One last note. I found it interesting that the short stories held up better than the essays. The essays are still worth reading, but they seemed more dated. I wished the publisher had interspersed the essays with the stories instead of leaving them as a clump at the end. I believe Asimov wrote almost 500 books, mostly nonfiction, but eventually, I predict he will be remembered for just The Foundation Trilogy and maybe for the robot stories.

James Wallace Harris, 12/29/19

 

8 thoughts on “Robot Visions by Isaac Asimov

  1. I think Asimov is already remembered almost exclusively for the Foundation Trilogy, the Robot stories, and the novelette “Nightfall”. I mostly read his fiction about a decade later than you, when I was a student. I have a clear memory of reading the Foundation Trilogy in three Panther paperbacks, which I still have. I remember having a toenail infection when I read them—it took more than a year to clear up and my toenail was extracted twice.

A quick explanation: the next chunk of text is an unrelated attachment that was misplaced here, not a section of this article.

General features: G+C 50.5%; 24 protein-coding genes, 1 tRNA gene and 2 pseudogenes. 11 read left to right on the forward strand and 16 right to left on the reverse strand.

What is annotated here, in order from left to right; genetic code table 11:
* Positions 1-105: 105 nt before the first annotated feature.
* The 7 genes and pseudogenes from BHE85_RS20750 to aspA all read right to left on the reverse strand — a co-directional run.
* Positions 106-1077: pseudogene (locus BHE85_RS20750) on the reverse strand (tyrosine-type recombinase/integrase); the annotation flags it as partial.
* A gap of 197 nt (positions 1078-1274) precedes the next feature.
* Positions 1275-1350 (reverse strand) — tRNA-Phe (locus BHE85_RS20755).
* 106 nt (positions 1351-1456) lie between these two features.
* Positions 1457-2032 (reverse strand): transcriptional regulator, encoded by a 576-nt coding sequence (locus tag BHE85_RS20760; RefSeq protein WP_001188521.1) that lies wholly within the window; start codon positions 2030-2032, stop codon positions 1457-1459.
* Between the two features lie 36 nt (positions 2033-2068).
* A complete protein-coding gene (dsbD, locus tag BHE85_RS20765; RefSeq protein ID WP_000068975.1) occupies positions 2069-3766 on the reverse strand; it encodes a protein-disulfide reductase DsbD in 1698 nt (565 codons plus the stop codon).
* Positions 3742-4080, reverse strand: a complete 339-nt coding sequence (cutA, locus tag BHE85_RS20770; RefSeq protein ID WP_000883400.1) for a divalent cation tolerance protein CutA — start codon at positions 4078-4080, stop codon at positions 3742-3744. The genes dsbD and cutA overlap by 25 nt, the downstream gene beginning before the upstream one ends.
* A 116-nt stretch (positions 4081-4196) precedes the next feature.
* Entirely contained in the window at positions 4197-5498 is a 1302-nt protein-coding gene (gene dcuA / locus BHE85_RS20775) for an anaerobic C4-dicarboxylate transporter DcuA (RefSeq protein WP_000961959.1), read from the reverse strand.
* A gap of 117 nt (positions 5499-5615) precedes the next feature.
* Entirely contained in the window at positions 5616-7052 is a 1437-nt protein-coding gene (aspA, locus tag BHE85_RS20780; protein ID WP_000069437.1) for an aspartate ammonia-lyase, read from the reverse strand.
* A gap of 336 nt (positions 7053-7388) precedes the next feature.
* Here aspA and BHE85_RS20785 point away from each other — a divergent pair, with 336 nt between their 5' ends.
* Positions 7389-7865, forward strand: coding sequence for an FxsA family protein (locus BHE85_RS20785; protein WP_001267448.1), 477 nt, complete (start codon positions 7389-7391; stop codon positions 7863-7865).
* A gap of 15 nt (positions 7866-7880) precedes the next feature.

I’m pleased to hear that the two robot titled collections make a good “best of” Asimov, because I’ve been wondering how you could capture his best short fiction in very few books—three or four, with no important omissions. I scanned through the introduction to Robot Dreams, and Asimov seems to be writing about the predictive quality of his stories (if any). There is no suggestion that it is another attempt to collect his “best” stories. Robot Visions, unlike its predecessor, is dominated by robots, and also not really a “best”. I feel another list coming on …

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    1. There were a few non-robot stories in Robot Dreams like “Hostess,” which made me want to read more of them. I just checked, and “Hostess” was in Nightfall and Other Stories. Sadly, no other collections of his short stories are available in audio.

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  2. Jim, I take it that you are familiar with “Jenkins’ Spoiler-Laden Guide to Isaac Asimov” at http://www.asimovreviews.net/

    (That should of course read “Jenkins’s” because it’s a name. Sorry to be a pedant.)

    Not only does he rate all the stories, but the listings are sortable in more than one way.

    I don’t know if I’m competent to make a list of Asimov’s best stories, because it’s been decades since I read them (with one or two exceptions). But I’ll think about the matter.